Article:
Myriam J. A. Chancy

Hartley Burr Alexander Chair in the Humanities

Department: Humanities
Office Address: Balch 307
Office Phone: (909) 607-3536
Personal Website:
Myriam Chancy

Academic History

Ph.D. in English Literature, University of Iowa, 1994. Dissertation: “In Search of Safe Spaces: Afro-Caribbean Women Writers in Exile” M.A. in English Literature, Dalhousie University, Canada, 1990. Thesis: “James Baldwin and the Dissolution of the Color Line” B.A., with honors (Four-Year Advanced) in English Literature, Minor of Arts in Philosophy, University of Manitoba, Canada, 1989.

Areas of Expertise

African Diaspora with specialization in: Caribbean Women's Literature (with specialization in Anglophone Caribbean and Haitian women's literature); Caribbean Literature 20th C. to Present; African American Lit. (Harlem Renaissance to Present). Theory: Postcolonial; Transnational/Feminist Theory; Creative Writing (Fiction).

Personal Interests

Photography; film; pottery; food culture

Selected Research and Publications

Books From Sugar to Revolution: Women’s Visions of Haiti, Cuba and the Dominican Republic (Academic) Waterloo, Ontario: Wilfred Laurier University Press, 2012. The Loneliness of Angels (A Novel) Leeds, England: Peepal Tree Press, 2010. The Scorpion’s Claw (A Novel) Leeds, England: Peepal Tree Press, 2005. Spirit of Haiti. (A Novel) London, England: Mango Press, 2003. Searching for Safe Spaces: Afro-Caribbean Women Writers in Exile. Philadelphia: Temple University Press, 1997. Framing Silence: Revolutionary Novels by Haitian Women. New Jersey: Rutgers University Press, 1997. Edited Volumes Meridians: feminism, race, transnationalism [Indiana UP & Smith College], Vol. 3, no. 2, 2003; Vol. 4, no. 1 & 2, 2004; Vol. 5, no. 1, 2005 [Acquisitions, Vol. 5, no. 2, 2005] Recent & Forthcoming Essays: “On the Edge of Silence: l’(in)-imaginable and Gendered Representations of the Rwandan Genocide from Photography to Raoul Peck’s Sometimes in April.” In Raoul Peck: Power, Politics, and the Political Imagination. Eds. Pressley-Sanon & Saint-Just. Lanham: Lexington-Rowman & Littlefield, forthcoming. "Subjectivity in Motion: Caribbean Women’s (Dis)Articulations of Being from Fanon/Capécia to the Wonderful Adventures of Mary Seacole in Many Lands." Hypatia. In-Press, 2014/15. “Cultural Impasse and Structural Change: How to Address Questions of Gender Equity for Haitian Women Across Societal Strata.” Grahn, Haiti Perspectives: Thematic Notebook, Vol. 2, No. 3//Condition of Haitian Women, 2013. “’Harvesting’ Port-au-Prince, Haiti: Zora Neale Hurston’s Literary (Dis)Articulation of Being,” In Dialogues Across Diasporas. Eds. Marion Rohrleitner et al. Lanham: Lexington Books, 2013. “A Marshall Plan for a Haiti at Peace: To Continue or End the Legacy of the Revolution.” In Haiti and the Americas. Eds. Calargé, Dalleo et al. University Press of Mississippi, 2013. “Floating Islands: Spectatorship and the Body Politic in the Traveling Subjectivities of John Edgar Wideman & Edwidge Danticat," Small Axe 36 (November 2011) “Desecrated Bodies/Phantom Limbs: Post-Traumatic Reconstructions of Corporeality in Haiti/Rwanda,” Atlantic Studies 8:1 (Routledge), (March 2011): 109-123. Recent Creative Writing “Douze” (Excerpt from novel-in-progress), Massachusetts Review, March 2015. “Surrender” (excerpt from LOA) in Haiti Noir 2: The Classics. Ed. Edwidge Danticat. NY; Akashic Books, 2014.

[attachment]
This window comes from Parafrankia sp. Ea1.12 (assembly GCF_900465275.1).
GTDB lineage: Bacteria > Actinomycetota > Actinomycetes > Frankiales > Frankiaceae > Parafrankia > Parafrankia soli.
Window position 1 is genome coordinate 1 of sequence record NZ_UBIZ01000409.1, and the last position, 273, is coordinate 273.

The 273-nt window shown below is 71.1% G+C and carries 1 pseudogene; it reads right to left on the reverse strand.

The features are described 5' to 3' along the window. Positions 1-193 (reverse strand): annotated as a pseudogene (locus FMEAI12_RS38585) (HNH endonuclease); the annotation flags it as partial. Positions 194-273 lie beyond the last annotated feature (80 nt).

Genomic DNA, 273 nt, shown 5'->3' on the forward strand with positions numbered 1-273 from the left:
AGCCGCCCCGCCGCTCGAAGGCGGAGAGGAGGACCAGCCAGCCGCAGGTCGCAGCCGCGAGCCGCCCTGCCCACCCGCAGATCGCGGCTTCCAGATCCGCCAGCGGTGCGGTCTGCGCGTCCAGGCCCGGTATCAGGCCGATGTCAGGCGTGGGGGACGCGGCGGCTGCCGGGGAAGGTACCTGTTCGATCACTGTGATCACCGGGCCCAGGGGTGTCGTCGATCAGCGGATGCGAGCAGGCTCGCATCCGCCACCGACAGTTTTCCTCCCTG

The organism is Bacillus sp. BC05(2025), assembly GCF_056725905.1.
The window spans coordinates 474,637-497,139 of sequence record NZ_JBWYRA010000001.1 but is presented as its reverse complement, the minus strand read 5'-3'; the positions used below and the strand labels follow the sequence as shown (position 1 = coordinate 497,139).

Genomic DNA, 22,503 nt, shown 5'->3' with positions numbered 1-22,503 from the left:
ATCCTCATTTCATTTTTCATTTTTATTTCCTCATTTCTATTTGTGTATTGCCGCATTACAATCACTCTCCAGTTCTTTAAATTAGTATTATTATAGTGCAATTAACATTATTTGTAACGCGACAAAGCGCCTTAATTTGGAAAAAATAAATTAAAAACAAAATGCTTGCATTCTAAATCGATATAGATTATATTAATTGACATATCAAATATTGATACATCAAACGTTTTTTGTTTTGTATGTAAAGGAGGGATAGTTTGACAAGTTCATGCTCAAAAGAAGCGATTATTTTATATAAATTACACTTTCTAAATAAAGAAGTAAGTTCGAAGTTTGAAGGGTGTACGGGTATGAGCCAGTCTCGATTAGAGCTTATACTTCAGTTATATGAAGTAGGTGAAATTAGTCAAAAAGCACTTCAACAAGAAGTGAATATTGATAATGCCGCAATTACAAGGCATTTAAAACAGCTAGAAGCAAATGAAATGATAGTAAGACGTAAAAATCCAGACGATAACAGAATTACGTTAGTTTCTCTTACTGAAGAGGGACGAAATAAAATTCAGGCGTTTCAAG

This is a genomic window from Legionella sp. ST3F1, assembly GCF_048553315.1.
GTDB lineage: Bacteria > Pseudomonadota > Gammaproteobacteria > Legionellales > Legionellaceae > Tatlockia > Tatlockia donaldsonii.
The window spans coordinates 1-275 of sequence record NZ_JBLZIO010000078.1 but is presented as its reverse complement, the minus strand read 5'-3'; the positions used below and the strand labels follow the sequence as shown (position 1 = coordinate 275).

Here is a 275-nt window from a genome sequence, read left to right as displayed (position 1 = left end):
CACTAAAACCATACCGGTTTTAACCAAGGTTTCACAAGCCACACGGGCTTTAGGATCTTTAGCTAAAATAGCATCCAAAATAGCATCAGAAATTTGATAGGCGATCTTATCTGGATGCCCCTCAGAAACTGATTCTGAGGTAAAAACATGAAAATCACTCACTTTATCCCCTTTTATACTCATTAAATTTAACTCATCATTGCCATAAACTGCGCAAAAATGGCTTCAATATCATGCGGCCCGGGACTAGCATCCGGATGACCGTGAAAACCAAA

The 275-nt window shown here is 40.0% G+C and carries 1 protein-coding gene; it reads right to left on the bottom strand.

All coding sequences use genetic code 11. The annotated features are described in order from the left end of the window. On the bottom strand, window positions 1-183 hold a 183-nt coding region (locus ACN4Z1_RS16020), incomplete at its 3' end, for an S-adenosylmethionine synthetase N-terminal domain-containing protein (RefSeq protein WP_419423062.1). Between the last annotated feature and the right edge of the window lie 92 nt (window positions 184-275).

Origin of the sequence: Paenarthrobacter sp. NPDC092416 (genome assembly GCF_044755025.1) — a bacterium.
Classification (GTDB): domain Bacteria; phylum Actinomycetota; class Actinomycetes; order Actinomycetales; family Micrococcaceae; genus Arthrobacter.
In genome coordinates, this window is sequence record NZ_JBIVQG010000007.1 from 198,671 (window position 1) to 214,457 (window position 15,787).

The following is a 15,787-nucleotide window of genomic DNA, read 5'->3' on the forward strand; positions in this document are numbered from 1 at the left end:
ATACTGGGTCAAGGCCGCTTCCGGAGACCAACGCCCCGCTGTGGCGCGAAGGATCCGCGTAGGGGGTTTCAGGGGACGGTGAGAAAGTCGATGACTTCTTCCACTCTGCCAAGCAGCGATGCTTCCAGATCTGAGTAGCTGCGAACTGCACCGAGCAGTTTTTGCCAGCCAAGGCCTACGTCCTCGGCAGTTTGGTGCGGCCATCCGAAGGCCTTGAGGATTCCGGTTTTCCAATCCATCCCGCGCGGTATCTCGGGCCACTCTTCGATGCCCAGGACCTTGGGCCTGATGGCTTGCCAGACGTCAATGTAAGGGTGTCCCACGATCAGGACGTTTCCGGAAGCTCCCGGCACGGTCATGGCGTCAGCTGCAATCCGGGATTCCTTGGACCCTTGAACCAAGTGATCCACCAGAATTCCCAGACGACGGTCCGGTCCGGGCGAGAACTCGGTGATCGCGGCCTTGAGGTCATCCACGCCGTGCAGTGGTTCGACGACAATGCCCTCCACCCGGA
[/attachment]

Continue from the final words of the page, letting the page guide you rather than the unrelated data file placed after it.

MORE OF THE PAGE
Awards and Honors

2014 John S. Guggenheim Memorial Foundation Fellowship (Literary Criticism). Guyana Prize for Literature Caribbean Award 2010, Best Book of Fiction, for The Loneliness of Angels (Peepal Tree Press, 2010), awarded by the Government of Guyana/University of Guyana Prize Trustees. The Loneliness of Angels -- Longlisted for 1st Bocas Prize in Caribbean Literature, Trinidad/Tobago, March 2011 (Shortlisted in Fiction category) Outstanding Graduate Faculty Award, English Graduate Student Association (EGSA), LSU, May 1, 2009. Phoenix Award for Significant Editorial Achievement (Meridians), Council of Editors of Learned Journals (CELJ), 2004. Shortlisted, Commonwealth Prize, Best First Book Category (Spirit of Haiti), Canada/Caribbean Region, 2004. Camargo Foundation Fellowship, Cassis, France, Fall 2001. Martin Luther King, Jr., César Chàvez, Rosa Parks, Visiting Professorship, University of Michigan, December 6, 2000. Outstanding Academic Book Award (OAB), 1997-1998, for Searching For Safe Spaces: Afro-Caribbean Women Writers in Exile (Temple UP, 1997), from Choice, February 1999, American Library Association. Mentor Appreciation Award, Preparing Future Faculty Program, Arizona State University, Main Campus, July 1999.


Myriam J. A. Chancy is a Guggenheim Fellow and HBA Chair of the Humanities at Scripps College. Her academic publications include: From Sugar to Revolution: Women’s Visions from Haiti, Cuba & The Dominican Republic (WUP 2012), Framing Silence: Revolutionary Novels by Haitian Women (Rutgers 1997), and Searching for Safe Spaces: Afro-Caribbean Women Writers in Exile (Temple 1997; Choice OAB Award, 1998). Her novels include: The Loneliness of Angels (Peepal Tree 2010; 2011 Guyana Prize in Literature Caribbean Award, Best Fiction 2010), and Spirit of Haiti (Mango 2003; shortlisted, Best First Book Category, Canada/Caribbean region, Commonwealth Prize 2004). A recent editorial advisory board member of PMLA (2010-12) and of the Fetzer Institute (2011-13), she currently sits on the advisory board of Voices For Our America (VOA) housed at Vanderbilt University. A frequently invited guest speaker nationally and internationally, delivering talks and creative readings on the subject of Caribbean, Haitian and social justice issues, she has served as an expert panelist and reviewer for the NEH, the Prince Claus Fund, and continues to serve as an expert reviewer for numerous professional journals, university presses and tenure/promotion reviews nationally.